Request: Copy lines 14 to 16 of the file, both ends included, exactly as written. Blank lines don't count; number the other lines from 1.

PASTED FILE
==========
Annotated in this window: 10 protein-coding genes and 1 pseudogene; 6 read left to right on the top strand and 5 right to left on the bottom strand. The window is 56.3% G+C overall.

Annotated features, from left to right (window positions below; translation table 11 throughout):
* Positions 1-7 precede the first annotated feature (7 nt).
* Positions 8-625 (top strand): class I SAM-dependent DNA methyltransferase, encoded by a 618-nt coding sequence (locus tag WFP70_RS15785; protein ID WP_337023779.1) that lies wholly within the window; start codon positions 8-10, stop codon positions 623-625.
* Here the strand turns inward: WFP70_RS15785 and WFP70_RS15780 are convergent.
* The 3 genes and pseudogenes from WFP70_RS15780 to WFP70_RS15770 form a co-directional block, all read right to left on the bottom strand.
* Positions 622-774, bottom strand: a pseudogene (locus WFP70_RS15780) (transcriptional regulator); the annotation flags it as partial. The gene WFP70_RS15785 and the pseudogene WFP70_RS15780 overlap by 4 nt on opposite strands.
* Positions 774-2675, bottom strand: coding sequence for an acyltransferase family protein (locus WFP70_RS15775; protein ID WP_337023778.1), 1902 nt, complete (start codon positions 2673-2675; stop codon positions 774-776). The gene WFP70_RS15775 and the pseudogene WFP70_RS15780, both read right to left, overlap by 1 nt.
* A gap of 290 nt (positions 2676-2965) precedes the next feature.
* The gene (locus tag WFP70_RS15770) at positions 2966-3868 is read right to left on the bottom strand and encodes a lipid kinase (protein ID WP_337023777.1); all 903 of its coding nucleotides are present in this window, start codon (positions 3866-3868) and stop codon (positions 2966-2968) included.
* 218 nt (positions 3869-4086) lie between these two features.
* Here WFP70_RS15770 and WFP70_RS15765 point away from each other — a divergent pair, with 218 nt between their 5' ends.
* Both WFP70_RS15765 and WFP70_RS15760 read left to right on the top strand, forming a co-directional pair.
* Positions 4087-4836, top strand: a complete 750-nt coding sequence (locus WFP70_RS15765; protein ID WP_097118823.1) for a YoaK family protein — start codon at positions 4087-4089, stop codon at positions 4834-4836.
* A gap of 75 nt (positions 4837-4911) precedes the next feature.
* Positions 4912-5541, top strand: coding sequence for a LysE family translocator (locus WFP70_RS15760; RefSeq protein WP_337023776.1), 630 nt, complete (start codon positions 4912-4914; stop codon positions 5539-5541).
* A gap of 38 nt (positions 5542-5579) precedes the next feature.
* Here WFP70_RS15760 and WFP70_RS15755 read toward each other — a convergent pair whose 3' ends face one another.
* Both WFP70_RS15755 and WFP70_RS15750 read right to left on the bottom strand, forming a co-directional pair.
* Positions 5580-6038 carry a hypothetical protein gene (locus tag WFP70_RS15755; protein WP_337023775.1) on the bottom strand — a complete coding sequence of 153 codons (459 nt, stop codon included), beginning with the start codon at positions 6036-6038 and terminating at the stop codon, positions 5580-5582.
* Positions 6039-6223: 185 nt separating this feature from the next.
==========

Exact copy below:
* Positions 4087-4836, top strand: a complete 750-nt coding sequence (locus WFP70_RS15765; protein ID WP_097118823.1) for a YoaK family protein — start codon at positions 4087-4089, stop codon at positions 4834-4836.
* A gap of 75 nt (positions 4837-4911) precedes the next feature.
* Positions 4912-5541, top strand: coding sequence for a LysE family translocator (locus WFP70_RS15760; RefSeq protein WP_337023776.1), 630 nt, complete (start codon positions 4912-4914; stop codon positions 5539-5541).